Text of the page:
As a result of changes made by the Affordable Care Act (the “Act”), if a parent’s employer-sponsored health plan covers children, medical expenses incurred by a child under age 27 can be paid or reimbursed as a tax-free fringe benefit even if the child is not the parent’s dependent for tax purposes. The expanded benefit, effective March 30, 2010, applies to both workplace and retiree health plans, as well as to self-employed individuals who qualify for the self-employed health insurance deduction on their federal income tax return. A child includes a son, daughter, stepchild, adopted child, or eligible foster child.
The requirement to make adult child coverage available applies only until the date that child turns 26. However, if coverage extends beyond the 26th birthday, the value of the coverage can continue to be excluded from the employee’s income for the full tax year in which the child turned 26. For example, if a child turns 26 in March, but is covered under his parent’s employer plan through December 31, the value of the health care coverage through December 31 is excluded from the employee’s income for tax purposes.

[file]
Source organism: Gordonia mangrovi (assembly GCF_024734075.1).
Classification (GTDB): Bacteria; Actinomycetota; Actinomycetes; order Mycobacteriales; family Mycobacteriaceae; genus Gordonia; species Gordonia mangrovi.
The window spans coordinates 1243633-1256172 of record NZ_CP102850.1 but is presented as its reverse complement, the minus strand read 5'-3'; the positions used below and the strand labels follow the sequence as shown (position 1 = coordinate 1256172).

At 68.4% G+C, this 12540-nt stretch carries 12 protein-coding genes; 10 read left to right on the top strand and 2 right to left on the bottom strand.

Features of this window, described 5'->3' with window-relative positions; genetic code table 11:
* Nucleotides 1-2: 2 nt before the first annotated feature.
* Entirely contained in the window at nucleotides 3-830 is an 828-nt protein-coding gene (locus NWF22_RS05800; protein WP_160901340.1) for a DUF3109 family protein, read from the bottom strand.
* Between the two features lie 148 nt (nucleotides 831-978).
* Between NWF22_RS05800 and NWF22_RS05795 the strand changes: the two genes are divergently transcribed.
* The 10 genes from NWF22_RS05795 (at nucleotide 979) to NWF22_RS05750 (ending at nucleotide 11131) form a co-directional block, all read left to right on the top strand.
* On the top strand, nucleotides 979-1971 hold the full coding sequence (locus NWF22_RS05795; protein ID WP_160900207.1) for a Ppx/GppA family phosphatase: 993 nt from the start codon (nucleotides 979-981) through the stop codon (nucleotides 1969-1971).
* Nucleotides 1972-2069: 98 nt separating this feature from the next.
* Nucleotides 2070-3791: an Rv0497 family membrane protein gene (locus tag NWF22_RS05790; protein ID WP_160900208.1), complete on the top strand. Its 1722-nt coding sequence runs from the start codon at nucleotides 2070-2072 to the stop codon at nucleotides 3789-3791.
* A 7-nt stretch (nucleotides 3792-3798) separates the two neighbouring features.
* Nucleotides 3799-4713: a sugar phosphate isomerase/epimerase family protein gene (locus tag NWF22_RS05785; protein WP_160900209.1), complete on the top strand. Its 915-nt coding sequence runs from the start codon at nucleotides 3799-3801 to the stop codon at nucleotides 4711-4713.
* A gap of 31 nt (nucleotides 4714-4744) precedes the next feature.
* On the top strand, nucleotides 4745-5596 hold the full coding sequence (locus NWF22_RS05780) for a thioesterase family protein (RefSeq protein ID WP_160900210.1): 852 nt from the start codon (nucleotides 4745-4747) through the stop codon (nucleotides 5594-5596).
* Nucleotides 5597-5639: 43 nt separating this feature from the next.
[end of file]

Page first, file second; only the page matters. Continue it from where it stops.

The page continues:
This new age 26 standard replaces the lower age limits that applied under prior tax law, as well as the requirement that a child generally qualify as a dependent for tax purposes.« Back to news